As an example, solder bumps, such as C4 (Controlled-Collapse Chip Connection) bumps, are being increasingly used for microelectronics packaging. Solder bumps allow for smaller chip size, more input and output connectors and shorter connection paths. However, because of the large difference in coefficients of thermal expansion between the chip and the substrate to which the chip is connected, an underfill material is often applied surrounding the solder bumps. The underfill reduces the shear strain in the solder bump caused by the different rates of expansion and contraction as the chip heats and cools. Unfortunately, the underfill adds a step to the manufacturing process and prevents the components from being disconnected for rework.
To eliminate the complex, and tedious underfill and solder reflow processes and to allow for interconnections that are even smaller and closer together, compliant interconnects have been proposed that can be fabricated using conventional photolithography and electroplating technologies. By integrating the fabrication of the interconnects with the fabrication of the rest of the chip's wafer-level processing, the cost of making the interconnects can be kept low.
Interconnect structures and other structures can be made in a variety of different ways. One proposed technology is with conventional photoresist layering, developing and etching techniques. In conventional photoresist processing, the photoresist is applied in a solid layer, exposed to light in a two-dimensional pattern, and then either the exposed or unexposed portion is etched off, leaving the two-dimensional pattern with a thickness equal to the original photoresist layer.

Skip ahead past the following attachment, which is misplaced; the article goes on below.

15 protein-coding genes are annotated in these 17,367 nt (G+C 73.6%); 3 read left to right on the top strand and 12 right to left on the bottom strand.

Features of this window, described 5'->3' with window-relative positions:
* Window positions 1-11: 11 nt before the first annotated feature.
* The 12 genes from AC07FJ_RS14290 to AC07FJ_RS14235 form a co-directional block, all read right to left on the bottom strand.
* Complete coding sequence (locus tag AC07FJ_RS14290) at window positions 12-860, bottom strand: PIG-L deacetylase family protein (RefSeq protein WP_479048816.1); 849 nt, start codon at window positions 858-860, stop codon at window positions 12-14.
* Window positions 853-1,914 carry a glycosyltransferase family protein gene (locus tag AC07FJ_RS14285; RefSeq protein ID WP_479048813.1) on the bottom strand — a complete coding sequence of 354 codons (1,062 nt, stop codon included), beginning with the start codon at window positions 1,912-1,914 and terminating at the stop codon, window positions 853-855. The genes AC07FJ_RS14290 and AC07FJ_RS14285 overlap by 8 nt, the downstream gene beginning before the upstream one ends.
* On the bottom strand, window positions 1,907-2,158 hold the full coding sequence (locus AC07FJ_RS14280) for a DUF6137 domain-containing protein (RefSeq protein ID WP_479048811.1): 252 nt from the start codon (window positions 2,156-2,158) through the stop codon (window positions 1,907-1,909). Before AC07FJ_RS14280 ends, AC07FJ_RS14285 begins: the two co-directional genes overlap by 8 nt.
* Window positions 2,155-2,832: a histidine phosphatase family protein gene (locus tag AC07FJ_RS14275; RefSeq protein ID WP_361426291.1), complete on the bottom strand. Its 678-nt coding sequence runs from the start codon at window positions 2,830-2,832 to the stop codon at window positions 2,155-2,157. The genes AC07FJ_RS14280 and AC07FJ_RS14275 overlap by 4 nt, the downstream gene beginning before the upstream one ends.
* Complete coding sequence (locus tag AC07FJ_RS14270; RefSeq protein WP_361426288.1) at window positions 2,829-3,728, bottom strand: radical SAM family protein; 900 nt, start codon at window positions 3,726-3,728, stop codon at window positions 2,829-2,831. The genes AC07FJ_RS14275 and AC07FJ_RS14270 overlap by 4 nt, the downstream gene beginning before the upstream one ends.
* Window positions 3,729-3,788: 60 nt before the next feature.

In order to add a third dimension to the shape, solvents have been used to reflow the photoresist into curved forms. The solvents are diffused over the photoresist in a constant pressure partial vacuum and at a constant temperature. However, even at constant temperature and pressure, the shape of the photoresist structure is difficult to control and the solvent acts inconsistently. The resulting structures are uneven and irregular. When elongated half cylinders are made the structures vary in height and width along their length.